Wert Straight Shooter stem

Discuss light weight issues concerning road bikes & parts.
KWalker
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by KWalker

orders of magnitude are usually expressed in units that are modeled to establish many econometric parameters that generally feed into cost/benefit models or utility models. For me, 10g off of a 110g stem is a decent percent of its weight, but a low percent of system weight. If the cost is high, time to production is long, etc. I could imagine that producing it isn't as sensible as other products where weight can be dropped and/or stiffness increased.

I originally thought the stem was a really cool alternative to Thomson. Looks nicer, better angle, etc. But the cost and focus on weight seem to have made it unobtanium.
Don't take me too seriously. The only person that doesn't hate Froome.
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mythical
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by mythical

Karsten, I see why you feel that this stem isn't for you.

However, our market viability research indicated that the Straight Shooter DOES add significant value to the pool of current stem offerings. Based on weights and retail prices specified by manufacturers of popular stems available, our data comparison shows that the Straight Shooter stem has the best price-to-weight ratio. Factor stiffness into this equation and our stem truly distances the competition, making it an extremely competitive product.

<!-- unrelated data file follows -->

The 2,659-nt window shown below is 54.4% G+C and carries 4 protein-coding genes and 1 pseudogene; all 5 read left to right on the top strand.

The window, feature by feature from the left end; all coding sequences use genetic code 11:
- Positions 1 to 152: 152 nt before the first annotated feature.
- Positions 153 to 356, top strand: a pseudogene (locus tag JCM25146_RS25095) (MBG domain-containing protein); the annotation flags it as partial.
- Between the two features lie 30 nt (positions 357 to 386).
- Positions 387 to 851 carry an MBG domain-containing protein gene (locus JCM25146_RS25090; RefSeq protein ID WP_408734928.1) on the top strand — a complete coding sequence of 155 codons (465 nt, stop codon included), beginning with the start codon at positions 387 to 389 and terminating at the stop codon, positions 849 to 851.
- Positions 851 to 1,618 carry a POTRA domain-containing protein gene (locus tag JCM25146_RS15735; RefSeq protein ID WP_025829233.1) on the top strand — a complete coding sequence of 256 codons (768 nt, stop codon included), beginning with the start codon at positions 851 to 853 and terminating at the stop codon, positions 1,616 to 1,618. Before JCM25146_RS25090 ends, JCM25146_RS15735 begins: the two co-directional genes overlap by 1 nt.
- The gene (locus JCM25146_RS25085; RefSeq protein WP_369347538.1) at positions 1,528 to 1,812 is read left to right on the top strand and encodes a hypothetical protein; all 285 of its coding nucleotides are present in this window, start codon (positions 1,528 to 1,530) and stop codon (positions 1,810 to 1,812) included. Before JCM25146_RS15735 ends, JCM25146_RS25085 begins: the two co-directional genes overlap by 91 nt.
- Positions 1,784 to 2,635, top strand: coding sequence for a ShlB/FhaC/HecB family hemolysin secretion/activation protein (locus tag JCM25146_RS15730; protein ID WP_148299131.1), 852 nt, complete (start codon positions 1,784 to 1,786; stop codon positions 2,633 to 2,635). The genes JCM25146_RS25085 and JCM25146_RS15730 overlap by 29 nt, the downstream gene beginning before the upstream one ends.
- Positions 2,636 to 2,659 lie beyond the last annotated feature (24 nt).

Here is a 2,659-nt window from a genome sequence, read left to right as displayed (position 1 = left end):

The prototyping process also gave us accurate production time and cost estimates. We plan to start with modest production numbers and developed a strategy for seamless upscaling of production capacity to avoid supply chain issues further down the road, should demand increase significantly.

RyanH wrote:A stem that can achieve comparable stiffness to mainstream stems while maintaining appropriate strength / safety while weighing in the 80g range is something that I'm at least interested in, as well as I'm sure many others on this forum.

Also, this stem is contemplating losing 44g over a 3T arx, which for us WW, is not an insignificant sum.
Excellent summary! :thumbup: To emphasize, we aim to compete with the stiffest stems overall, not the median.

KWalker wrote:This all led me to ask why is this effort even worth it? What is the problem that needs to be solved? Are current stems not stiff? Are they not strong? Are they orders of magnitude heavier than they could otherwise be?
Conversely, why should stiffness come at a weight penalty? There is definitely a market for riders who want the stiffest stem possible, those who want their stem to inspire maximum confidence and control. Other riders riders prioritize a lighter stem. Appealing to both demographics is the value proposition of Wert Cycling.

highdraw wrote:My response is probably what you may expect. Why?
Probability?
highdraw wrote:swim upstream and violate industry practice and go in reverse? You know the pitfalls...or I believe you do. You are essentially placing aesthetics in front of dimensional stability...aka control of your tolerances.
Indeed, your question does not surprise. Rest assured, Wert Cycling has done its homework. We're essentially talking about rethinking. Wert Cycling found a simple method for enhancing mechanical properties of a stem (increase fatigue strength and thereby durability) THAT ALSO improves aesthetics. A better question would be: Why didn't other manufacturers combine these two otherwise well-known and widely applied processes?